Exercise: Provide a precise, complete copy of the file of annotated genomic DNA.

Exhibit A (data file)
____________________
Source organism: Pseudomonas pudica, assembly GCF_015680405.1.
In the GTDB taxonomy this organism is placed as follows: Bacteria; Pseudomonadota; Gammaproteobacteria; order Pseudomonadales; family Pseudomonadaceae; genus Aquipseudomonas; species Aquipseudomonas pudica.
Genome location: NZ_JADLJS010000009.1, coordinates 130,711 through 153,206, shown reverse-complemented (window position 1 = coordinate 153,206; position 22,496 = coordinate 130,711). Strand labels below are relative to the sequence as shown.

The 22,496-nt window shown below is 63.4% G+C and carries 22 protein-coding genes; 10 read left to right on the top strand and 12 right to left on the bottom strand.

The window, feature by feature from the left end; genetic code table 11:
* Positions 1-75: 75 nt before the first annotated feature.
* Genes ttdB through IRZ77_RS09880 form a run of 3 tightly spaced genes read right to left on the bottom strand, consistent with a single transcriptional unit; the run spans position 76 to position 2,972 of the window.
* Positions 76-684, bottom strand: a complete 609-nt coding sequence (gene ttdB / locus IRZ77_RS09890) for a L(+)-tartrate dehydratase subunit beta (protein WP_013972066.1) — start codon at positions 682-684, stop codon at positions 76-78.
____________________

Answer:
Source organism: Pseudomonas pudica, assembly GCF_015680405.1.
In the GTDB taxonomy this organism is placed as follows: Bacteria; Pseudomonadota; Gammaproteobacteria; order Pseudomonadales; family Pseudomonadaceae; genus Aquipseudomonas; species Aquipseudomonas pudica.
Genome location: NZ_JADLJS010000009.1, coordinates 130,711 through 153,206, shown reverse-complemented (window position 1 = coordinate 153,206; position 22,496 = coordinate 130,711). Strand labels below are relative to the sequence as shown.

The 22,496-nt window shown below is 63.4% G+C and carries 22 protein-coding genes; 10 read left to right on the top strand and 12 right to left on the bottom strand.

The window, feature by feature from the left end; genetic code table 11:
* Positions 1-75: 75 nt before the first annotated feature.
* Genes ttdB through IRZ77_RS09880 form a run of 3 tightly spaced genes read right to left on the bottom strand, consistent with a single transcriptional unit; the run spans position 76 to position 2,972 of the window.
* Positions 76-684, bottom strand: a complete 609-nt coding sequence (gene ttdB / locus IRZ77_RS09890) for a L(+)-tartrate dehydratase subunit beta (protein WP_013972066.1) — start codon at positions 682-684, stop codon at positions 76-78.